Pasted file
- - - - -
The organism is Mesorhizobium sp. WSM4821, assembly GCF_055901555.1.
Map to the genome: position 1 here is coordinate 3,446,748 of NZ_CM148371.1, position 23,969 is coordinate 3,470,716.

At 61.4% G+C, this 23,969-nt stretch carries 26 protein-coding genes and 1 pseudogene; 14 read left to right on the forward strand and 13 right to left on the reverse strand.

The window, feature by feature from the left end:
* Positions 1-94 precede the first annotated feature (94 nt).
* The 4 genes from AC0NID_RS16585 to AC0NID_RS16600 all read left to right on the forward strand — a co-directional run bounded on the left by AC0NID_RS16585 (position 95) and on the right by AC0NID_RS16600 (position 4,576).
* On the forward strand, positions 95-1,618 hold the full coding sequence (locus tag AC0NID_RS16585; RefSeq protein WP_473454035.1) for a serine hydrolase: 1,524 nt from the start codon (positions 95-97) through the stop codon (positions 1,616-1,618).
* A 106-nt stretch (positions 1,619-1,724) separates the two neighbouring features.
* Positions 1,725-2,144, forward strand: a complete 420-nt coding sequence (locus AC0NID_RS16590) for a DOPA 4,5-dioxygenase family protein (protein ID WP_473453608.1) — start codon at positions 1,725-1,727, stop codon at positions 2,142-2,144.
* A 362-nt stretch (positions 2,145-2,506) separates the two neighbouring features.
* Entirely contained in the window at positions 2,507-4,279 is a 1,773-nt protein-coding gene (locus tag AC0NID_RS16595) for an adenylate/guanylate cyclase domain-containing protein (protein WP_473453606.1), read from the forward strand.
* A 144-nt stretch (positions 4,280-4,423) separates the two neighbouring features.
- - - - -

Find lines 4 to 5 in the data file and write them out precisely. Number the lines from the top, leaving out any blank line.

The window, feature by feature from the left end:
* Positions 1-94 precede the first annotated feature (94 nt).